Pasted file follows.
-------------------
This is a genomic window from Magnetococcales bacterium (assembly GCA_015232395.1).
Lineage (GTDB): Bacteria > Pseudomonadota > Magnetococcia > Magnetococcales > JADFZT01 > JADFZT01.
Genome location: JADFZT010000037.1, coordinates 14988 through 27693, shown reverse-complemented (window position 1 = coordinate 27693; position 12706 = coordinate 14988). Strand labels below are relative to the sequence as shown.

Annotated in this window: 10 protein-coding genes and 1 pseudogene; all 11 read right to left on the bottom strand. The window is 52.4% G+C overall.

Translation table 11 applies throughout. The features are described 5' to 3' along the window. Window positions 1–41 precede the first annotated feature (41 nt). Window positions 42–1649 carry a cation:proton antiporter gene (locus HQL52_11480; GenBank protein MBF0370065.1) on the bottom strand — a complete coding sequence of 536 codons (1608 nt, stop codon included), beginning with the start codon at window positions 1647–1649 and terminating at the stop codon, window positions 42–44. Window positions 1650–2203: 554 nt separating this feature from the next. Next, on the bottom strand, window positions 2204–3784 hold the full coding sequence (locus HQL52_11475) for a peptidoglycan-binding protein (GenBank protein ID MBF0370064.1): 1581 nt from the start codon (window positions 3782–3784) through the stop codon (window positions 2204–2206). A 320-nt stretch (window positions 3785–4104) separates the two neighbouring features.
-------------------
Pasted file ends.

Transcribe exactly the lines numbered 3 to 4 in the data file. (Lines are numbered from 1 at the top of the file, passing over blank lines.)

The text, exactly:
Genome location: JADFZT010000037.1, coordinates 14988 through 27693, shown reverse-complemented (window position 1 = coordinate 27693; position 12706 = coordinate 14988). Strand labels below are relative to the sequence as shown.

Annotated in this window: 10 protein-coding genes and 1 pseudogene; all 11 read right to left on the bottom strand. The window is 52.4% G+C overall.